DVD Movie Guide @ dvdmg.com
.
Review Archive:  # | A-C | D-F | G-I | J-L | M-O | P-R | S-U | V-Z | Viewer Ratings | Main
SONY

MOVIE INFO

Director:
Edgar Wright
Cast:
Ansel Elgort, Kevin Spacey, Jamie Foxx, Jon Hamm
Writing Credits:
Edgar Wright

Synopsis:
After being coerced into working for a crime boss, a young getaway driver finds himself taking part in a heist doomed to fail.

MPAA:
Rated R.

Box Office:
Budget
$34 million.
Opening Weekend
$20,553,320 on 3226 screens.
Domestic Gross
$107,668,101.



DISC DETAILS
Presentation:
Aspect Ratio: 2.39:1
Audio:
English DTS-HD MA 5.1
English Dolby 2.0
English Audio Descriptive Service
French DTS-HD MA 5.1
Spanish Dolby 5.1
Thai Dolby 5.1
Subtitles:
English
Cantonese
Chinese Simplified
Chinese Traditional
French
Korean
Spanish
Thai
Closed-captioned
Supplements Subtitles:
English
Chinese
Korean
Spanish
Thai

Runtime: 112 min.
Price: $34.99
Release Date: 10/10/2017

Bonus:
• Audio Commentary with Writer/Director Edgar Wright
• Audio Commentary with Writer/Director Edgar Wright and Director of Photography Bill Pope
• Extended/Deleted Scenes
• Six Behind the Scenes Featurettes
• Selected Scene Animatics
• Rehearsals & Pre-Production
• Music Video
• Complete Storyboard Gallery
• “Promos & More”
• Previews


PURCHASE @ AMAZON.COM

EQUIPMENT
-LG OLED65C6P 65-Inch 4K Ultra HD Smart OLED TV
-Marantz SR7010 9.2 Channel Full 4K Ultra HD AV Surround Receiver;
-Panasonic DMP-BD60K Blu-Ray Player
-Chane A2.4 Speakers
-SVS SB12-NSD 12" 400-watt Sealed Box Subwoofer.


RELATED REVIEWS


Baby Driver [Blu-Ray] (2017)

Reviewed by Colin Jacobson (October 8, 2017)

For the latest from director Edgar Wright, we head to 2017’s Baby Driver. A whiz behind the wheel, Baby (Ansel Elgort) finds himself stuck in a criminal life.

Baby owes a debt to crime boss Doc (Kevin Spacey), so he gets forced to act as getaway driver for a variety of heists. While he engages in these activities, Baby falls for pretty diner waitress Debora (Lily James) and tries to break free of his past, but Doc proves reluctant to let his servant go.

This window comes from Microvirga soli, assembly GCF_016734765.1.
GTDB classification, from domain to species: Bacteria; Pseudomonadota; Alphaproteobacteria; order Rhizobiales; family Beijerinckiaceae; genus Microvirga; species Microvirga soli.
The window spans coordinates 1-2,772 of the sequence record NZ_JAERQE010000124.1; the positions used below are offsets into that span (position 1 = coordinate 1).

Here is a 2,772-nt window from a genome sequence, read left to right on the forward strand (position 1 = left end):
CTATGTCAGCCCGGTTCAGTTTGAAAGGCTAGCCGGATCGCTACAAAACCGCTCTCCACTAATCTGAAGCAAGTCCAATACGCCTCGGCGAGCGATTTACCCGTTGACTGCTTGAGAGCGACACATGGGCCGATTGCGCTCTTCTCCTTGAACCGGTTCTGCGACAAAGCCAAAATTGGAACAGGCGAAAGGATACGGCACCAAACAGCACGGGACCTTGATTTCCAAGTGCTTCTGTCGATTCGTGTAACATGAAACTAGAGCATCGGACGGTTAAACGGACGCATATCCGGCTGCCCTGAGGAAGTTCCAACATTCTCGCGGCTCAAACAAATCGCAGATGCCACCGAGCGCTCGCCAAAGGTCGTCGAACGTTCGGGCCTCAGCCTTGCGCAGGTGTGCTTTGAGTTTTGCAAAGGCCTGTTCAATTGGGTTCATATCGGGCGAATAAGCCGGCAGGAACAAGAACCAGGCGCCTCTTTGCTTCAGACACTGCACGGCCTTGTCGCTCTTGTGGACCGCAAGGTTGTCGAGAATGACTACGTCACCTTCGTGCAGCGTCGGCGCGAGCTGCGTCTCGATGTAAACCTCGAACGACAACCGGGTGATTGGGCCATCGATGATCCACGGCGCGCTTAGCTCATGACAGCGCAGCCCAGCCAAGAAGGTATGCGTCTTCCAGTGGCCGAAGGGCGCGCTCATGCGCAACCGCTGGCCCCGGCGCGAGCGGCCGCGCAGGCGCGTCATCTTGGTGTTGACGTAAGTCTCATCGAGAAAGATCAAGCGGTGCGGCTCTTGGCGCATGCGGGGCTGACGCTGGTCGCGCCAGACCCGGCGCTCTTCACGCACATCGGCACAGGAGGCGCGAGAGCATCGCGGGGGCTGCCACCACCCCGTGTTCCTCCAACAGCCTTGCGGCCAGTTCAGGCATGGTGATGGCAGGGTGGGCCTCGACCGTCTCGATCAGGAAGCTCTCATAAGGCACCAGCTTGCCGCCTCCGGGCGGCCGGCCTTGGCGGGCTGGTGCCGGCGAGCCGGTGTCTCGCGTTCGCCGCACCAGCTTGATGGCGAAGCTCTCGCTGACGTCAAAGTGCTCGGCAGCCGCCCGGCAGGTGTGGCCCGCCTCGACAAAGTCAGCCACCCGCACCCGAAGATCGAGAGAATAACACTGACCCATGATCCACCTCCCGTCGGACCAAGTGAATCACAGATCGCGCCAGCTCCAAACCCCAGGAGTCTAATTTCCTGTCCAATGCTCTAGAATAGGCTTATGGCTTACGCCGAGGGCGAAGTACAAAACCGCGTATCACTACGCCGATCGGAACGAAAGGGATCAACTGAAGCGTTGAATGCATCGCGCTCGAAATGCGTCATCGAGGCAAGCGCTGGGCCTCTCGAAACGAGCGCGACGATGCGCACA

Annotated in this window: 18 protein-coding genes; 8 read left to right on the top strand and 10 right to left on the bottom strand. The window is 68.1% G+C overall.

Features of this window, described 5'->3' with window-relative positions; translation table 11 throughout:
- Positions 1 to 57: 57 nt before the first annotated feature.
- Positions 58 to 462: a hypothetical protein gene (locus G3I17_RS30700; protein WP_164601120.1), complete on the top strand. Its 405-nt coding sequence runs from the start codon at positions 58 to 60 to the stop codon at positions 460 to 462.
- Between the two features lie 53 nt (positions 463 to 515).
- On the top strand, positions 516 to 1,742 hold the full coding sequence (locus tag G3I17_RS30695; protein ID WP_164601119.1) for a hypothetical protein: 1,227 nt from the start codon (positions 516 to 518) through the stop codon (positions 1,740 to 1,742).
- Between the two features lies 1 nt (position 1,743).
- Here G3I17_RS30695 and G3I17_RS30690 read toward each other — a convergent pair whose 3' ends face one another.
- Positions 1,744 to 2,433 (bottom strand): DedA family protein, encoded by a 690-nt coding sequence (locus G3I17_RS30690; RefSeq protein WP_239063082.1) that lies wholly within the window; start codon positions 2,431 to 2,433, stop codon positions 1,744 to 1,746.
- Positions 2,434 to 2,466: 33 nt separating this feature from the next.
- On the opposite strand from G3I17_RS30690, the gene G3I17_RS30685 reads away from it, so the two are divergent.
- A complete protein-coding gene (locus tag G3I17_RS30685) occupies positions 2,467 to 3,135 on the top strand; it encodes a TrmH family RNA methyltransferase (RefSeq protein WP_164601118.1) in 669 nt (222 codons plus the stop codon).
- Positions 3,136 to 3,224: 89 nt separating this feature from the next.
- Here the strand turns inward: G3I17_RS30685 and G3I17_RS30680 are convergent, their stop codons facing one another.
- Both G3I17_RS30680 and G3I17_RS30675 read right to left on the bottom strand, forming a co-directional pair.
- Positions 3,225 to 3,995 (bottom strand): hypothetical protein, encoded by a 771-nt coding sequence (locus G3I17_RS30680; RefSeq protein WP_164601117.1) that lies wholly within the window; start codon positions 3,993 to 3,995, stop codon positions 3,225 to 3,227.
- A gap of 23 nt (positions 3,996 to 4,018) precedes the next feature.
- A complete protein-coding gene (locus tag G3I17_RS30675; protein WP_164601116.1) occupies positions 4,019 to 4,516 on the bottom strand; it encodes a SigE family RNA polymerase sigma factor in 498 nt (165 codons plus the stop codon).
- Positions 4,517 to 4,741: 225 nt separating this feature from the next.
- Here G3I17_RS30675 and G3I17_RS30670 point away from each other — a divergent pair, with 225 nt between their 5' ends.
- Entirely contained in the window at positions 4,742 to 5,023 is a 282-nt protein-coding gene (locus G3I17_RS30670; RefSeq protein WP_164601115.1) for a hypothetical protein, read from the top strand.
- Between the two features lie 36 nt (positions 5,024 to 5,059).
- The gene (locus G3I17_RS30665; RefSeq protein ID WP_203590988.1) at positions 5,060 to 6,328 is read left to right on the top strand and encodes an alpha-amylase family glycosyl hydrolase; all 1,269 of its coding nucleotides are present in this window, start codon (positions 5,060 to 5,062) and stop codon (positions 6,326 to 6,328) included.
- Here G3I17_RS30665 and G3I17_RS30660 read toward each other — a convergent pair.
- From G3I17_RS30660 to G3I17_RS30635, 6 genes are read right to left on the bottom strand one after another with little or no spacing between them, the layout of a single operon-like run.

With films like Shaun of the Dead and Hot Fuzz, Wright established a strong cult audience, but he never broke through to mainstream US commercial success – not until Driver, that is. While not a box office smash, the film made more than $225 million worldwide, nearly three times the overall take of Fuzz, his second most-successful film.

Driver also earned strong reviews, which it deserved – sort of. Though the film manages reasonable entertainment, it doesn’t quite touch all the bases to become totally satisfying.

One large issue stems from the movie’s sluggish middle section. The film starts/ends hot, but in between it tends to drag. We spend too much time with Baby's dull romantic life and we get too much of the thugs being thuggy without much real exposition.

When it connects, though, Driver works pretty well. I admit the use of music borders on campiness but it doesn't quite get there, so those elements entertain.

To be sure, Driver leaps off the screen during its opening. In its first six minutes, we get a genuinely dynamic action scene that does the impossible: it creates something original from the done-to-death “getaway” notion.

Driver then immediately threatens to leap off the rails with a scene that nearly enters the musical genre. After the getaway, we see Baby strut the streets of Atlanta in a manner that connects his environment to the version of “Harlem Shuffle” he plays on his iPod.